Oxidative Stress Appears in Brain Cells Before Amyloid
into the causes of Alzheimer's Disease shows that amyloid
plaques develop while the illness is taking over the
brain but still not clinically evident. Accordingly,
the most common scientific belief holds that those plaques
contribute to or cause the oxidative damage and inflammation
that occur and, ultimately, destroy brain cells.
Now, a mouse-model study at the University of Pennsylvania
School of Medicine has demonstrated that oxidative damage
precedes the plaques -- a reversal of existing theory
that opens new paths of inquiry in combatting an illness
that afflicts one out of every 10 persons over the age
"Alzheimer's Disease is a very complex disease
that does not appear to have a single cause, but our
research indicates that oxidative stress is probably
a primary event in the course of the illness,"
said Domenico Pratico, MD, of the Department of Pharmacology
in Penn's School of Medicine and a member of Penn's
Center for Experimental Therapeutics. He is corresponding
author of the study, which will be published Friday
in the June 15 issue of The Journal of Neuroscience.
The primary target of Alzheimer's Disease (AD) is the
hippocampus, followed by the frontal and temporal lobes
of the brain, all of which can lose between 30 and 40
percent of their neurons as the disease progresses.
Most scientists investigating the illness base their
work on one of two main theories.
The first holds that as amyloid plaques develop, they
cause an inflammation in microglia cells that backfires,
stimulating the production of cytokines that attack
and damage neurons.
The second theory is based on the action of free radicals.
About 95 percent of the brain is made up of fatty lipids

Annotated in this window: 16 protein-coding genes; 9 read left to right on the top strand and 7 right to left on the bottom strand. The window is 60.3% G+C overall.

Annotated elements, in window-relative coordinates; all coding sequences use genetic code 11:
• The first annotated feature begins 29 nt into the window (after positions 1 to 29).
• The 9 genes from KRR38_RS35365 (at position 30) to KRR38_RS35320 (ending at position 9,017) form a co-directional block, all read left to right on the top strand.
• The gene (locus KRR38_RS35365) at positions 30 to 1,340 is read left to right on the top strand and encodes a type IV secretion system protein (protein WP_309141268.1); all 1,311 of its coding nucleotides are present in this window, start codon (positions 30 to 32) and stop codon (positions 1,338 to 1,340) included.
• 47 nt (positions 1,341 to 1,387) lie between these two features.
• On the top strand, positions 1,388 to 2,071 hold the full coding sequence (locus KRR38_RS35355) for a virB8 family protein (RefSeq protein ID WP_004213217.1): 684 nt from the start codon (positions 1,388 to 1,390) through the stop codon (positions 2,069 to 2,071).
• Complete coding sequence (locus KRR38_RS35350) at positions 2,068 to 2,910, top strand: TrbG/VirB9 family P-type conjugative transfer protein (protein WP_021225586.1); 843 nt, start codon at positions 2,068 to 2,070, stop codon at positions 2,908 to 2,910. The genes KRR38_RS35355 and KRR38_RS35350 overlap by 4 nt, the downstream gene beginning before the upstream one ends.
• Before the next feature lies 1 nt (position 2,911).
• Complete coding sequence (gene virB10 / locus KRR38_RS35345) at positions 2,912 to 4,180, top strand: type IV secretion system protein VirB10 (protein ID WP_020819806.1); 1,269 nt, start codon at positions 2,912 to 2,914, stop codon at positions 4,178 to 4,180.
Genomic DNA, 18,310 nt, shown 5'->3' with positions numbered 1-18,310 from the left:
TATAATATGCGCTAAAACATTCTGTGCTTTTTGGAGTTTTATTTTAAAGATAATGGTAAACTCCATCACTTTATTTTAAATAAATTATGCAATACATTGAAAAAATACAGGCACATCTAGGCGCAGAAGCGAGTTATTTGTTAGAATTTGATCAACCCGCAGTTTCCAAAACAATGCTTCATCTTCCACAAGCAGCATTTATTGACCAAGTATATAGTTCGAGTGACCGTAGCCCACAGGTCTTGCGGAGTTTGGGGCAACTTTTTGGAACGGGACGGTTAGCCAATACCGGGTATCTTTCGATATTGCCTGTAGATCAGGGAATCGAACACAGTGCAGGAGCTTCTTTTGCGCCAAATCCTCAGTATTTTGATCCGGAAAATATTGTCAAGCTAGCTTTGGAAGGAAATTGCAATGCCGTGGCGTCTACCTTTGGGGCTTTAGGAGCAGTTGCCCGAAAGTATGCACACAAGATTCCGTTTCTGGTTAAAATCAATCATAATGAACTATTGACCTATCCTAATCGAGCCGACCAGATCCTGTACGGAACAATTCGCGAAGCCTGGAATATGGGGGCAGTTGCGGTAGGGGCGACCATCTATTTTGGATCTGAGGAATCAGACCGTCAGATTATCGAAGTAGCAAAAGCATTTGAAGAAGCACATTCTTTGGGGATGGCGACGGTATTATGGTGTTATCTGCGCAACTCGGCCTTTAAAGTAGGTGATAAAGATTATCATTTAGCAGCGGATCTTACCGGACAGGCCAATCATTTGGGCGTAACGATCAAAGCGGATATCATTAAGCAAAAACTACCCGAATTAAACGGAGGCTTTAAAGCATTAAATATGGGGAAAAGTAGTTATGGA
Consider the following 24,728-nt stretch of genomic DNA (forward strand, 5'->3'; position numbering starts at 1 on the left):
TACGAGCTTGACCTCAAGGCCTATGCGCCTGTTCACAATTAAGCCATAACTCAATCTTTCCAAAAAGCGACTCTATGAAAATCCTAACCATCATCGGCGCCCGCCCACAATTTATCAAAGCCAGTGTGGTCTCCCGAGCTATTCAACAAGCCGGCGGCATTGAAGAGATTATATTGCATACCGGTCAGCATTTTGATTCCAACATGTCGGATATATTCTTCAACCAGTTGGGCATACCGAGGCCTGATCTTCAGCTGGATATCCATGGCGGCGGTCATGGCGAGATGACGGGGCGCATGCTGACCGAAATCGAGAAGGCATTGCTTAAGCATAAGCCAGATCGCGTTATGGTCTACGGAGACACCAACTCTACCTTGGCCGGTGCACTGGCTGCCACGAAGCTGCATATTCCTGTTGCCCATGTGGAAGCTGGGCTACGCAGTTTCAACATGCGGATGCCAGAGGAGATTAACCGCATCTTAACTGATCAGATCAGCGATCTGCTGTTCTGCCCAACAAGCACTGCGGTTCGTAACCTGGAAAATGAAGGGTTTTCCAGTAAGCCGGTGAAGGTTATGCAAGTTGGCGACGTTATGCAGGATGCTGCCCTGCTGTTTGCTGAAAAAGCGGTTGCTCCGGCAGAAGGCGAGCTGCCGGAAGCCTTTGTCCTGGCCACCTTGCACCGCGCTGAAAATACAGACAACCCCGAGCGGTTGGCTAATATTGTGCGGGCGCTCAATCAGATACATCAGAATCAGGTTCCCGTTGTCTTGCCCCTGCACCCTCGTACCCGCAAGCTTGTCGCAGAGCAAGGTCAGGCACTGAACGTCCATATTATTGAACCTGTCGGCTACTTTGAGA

that, when attacked by free radicals, undergo peroxidation
(oxidative damage.) That leads, in turn, to cell malfunction
and eventual cell death. It is known that amyloid beta
protein can produce free radicals on its own, as well
as stimulate other cells to do the same. Many scientists
believe that a build-up of amyloid plaques causes a
parallel increase in free radicals, which eventually
reach the point where they overwhelm the brain's power
to destroy them -- resulting in what is called oxidative
At the core of both theories is the belief that amyloid
plaques constitute an initiating factor in the onset
of Alzheimer's Disease. Pratico and his colleagues decided
to establish whether that is true. They discovered that
free radicals show up even earlier on the scene.
The scientists studied mice that had been engineered
to produce amyloid-beta plaque at a rapid rate.
The Penn researchers studied the brains of the engineered
animals and a control group at six developmental milestones:
four weeks, four months, eight months, 12 months, 15
months, and 18 months.
"At seven months, there is 25 percent more oxidative
damage in the AD mice than is present in normal mice,
and this differential keeps increasing until it is 100
percent higher at 10 or 11 months," Pratico said.
"At 12 months, oxidative damage is 200 percent
higher" than in the normal mice.
In the engineered mice, the plaques were still undetectable
at eight months.
"This opens a lot of interesting hypotheses for
therapeutics," Pratico said. "If you reduce
oxidative stress in these animals very early, when they
are very young, can you prevent the formation of amyloid?
And by how much? We know Vitamin E, which is an anti-oxidant,
can temporarily slow the progression of AD for some
patients. What we don't yet know is what will happen
if we suppress, reduce or delay oxidative stress over
the long run."
Others who collaborated in the study were Kunihiro Uryu,
PhD, John Q, Trojanowski, MD, PhD, and Virginia M.-Y
Lee, PhD, of Penn's Department of Pathology and Laboratory
Medicine. Trojanowski and Lee are codirectors of the
Center for Neurodegenerative Disease Research, and Uryu
is a member of the center's staff.
The research was funded by the American Heart Association,
the National Institute on Aging, the National Institutes
of Health, and the Oxford Foundation.
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